1. Editors other than the proofreader need not be concerned with grammar and punctuation errors. Proper editing of these matters requires specialized training; furthermore, several editors making multiple (and probably inconsistent) proofreading edits confuses and slows down the individual with the thankless task of consolidating those edits into a revised document. The efficient way to handle proofreading is discussed later in this article.
  • Business owners and staff members are often the best judges of informational accuracy and persuasiveness. Left on their own, these people may tend to make random edits, push their department’s agenda or feel as though they are wasting their time. However, if they are asked to concentrate on fact-checking or the sales effectiveness of the content, they will make valuable contributions — and just as important, prevent content from getting hopelessly bogged down in editorial disagreements and multiple rounds of reviews.  

Check Facts Early

Factual statements in the content should be checked as early in the editing process as possible. Presenting editors with incorrect information is obviously inefficient since they will have to edit the content again after the information has been corrected.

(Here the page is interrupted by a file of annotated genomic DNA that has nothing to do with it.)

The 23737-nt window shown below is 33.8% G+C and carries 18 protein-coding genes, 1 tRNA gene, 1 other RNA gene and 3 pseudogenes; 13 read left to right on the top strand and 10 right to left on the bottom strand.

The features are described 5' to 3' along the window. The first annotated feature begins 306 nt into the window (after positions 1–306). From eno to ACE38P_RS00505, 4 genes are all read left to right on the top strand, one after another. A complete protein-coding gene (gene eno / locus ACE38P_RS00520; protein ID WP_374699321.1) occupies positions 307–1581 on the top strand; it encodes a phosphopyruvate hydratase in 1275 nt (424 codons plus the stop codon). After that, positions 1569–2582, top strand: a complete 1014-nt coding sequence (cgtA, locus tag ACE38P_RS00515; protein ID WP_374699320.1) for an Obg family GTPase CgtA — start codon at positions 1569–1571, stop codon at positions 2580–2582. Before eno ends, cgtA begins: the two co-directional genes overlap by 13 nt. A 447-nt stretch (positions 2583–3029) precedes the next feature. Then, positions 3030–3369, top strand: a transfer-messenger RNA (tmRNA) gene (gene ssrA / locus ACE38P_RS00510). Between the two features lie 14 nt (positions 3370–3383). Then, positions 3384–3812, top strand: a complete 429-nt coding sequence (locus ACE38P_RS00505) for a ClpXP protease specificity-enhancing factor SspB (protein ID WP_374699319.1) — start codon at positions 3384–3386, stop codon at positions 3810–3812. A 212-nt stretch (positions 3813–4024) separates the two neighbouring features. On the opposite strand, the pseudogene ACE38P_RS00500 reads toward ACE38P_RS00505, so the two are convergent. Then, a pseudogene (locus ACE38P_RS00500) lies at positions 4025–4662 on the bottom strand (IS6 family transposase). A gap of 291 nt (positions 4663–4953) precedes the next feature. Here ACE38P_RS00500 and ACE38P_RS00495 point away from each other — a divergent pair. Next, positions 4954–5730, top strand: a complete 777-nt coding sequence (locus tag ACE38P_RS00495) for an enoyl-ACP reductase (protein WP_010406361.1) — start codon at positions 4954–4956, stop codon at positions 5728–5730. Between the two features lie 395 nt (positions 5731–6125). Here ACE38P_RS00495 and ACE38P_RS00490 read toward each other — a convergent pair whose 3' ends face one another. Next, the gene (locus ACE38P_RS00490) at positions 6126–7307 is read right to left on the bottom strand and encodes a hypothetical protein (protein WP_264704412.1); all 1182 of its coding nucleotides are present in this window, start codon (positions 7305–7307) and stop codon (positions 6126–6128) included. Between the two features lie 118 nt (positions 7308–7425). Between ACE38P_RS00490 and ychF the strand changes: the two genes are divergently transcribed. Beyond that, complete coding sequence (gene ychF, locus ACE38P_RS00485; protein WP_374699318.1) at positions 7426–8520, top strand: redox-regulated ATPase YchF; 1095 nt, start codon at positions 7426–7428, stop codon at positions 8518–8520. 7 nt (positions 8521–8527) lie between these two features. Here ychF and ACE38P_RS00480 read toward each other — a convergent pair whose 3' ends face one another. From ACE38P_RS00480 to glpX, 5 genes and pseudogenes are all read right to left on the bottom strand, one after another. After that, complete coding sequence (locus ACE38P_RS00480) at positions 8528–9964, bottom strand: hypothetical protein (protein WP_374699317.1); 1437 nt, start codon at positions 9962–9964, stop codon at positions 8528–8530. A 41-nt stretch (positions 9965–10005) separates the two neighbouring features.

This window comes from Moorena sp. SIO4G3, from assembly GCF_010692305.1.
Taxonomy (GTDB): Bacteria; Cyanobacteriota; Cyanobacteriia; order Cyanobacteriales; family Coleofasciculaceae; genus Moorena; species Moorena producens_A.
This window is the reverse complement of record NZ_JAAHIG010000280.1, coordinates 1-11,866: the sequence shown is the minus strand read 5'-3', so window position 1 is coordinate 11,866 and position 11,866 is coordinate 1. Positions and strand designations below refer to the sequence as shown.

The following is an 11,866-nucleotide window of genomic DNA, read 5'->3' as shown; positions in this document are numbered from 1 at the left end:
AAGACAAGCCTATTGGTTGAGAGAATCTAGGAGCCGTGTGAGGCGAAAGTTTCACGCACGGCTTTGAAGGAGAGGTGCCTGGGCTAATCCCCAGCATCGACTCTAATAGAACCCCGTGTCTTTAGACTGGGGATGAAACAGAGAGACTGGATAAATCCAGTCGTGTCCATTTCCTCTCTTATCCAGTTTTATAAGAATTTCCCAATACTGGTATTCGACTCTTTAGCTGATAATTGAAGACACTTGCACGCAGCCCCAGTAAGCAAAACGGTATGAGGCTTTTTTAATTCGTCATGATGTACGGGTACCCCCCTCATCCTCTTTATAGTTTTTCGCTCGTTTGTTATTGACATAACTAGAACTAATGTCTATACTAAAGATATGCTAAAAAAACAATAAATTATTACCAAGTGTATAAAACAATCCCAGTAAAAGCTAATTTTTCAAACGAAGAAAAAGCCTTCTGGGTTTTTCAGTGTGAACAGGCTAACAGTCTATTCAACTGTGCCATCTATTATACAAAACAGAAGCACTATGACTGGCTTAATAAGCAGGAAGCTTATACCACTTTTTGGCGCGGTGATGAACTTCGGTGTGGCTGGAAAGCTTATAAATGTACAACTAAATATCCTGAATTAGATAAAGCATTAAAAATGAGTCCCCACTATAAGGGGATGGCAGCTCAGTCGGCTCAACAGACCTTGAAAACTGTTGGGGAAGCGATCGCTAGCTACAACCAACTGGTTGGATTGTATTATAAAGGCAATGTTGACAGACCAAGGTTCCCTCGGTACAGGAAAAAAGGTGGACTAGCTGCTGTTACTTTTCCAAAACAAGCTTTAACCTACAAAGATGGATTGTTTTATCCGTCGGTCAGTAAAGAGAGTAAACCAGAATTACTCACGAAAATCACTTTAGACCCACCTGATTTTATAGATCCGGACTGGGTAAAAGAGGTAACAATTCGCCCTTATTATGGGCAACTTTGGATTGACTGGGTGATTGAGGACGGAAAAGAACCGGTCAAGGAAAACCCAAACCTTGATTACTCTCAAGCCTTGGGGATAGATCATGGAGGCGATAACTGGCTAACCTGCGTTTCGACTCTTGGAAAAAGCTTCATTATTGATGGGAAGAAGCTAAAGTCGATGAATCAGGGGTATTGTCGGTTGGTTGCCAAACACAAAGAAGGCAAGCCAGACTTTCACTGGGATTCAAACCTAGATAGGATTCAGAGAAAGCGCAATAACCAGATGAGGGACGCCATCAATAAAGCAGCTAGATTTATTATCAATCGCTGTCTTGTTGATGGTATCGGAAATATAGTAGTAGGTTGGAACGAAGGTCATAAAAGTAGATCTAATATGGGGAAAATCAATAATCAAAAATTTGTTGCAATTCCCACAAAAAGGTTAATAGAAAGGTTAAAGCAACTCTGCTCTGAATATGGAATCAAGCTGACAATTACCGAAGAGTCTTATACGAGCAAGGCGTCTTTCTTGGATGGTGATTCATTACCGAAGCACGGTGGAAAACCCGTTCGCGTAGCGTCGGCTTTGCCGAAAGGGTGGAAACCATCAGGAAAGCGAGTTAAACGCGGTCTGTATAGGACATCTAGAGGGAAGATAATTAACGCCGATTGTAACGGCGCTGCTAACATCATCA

But while timing is important, it isn’t everything. The fact-checker must be properly directed:

  1. Does the fact-checker know the approved online sources for verifying and supporting statistics and factual statements?
  2. Does the fact-checker understand which facts need citations, and how citations should be formatted (e.g., hyperlinks, footnotes)?
  3. Does the fact-checker know who to contact within the organization to verify facts?
  4. Does the person within the organization responsible for verifying facts know the fact-checker may be reaching out?

Point #1 is far more important than it looks. Sloppy fact-checking undermines the revenue-generation power of content. The Internet abounds with bad data, contradictory data and data that seems but is not truly relevant to the factual statement under review. Allowing incorrect or poorly supported facts to creep into your marketing content ruins authority, credibility and overall brand perception.

Give the Writer SEO Inputs with the Assignment

Sometimes the SEO field is criticized for rendering content awkward and ineffective with unnatural or excessive keyword placement. This editorial issue is easily resolved by giving the writer SEO inputs as part of the assignment, rather than having SEO content forced into the material at the end of the editing line. SEO inputs often go beyond keywords, depending on whether the content is part of an SEO campaign and what type of content is involved. Critical SEO copywriting inputs include: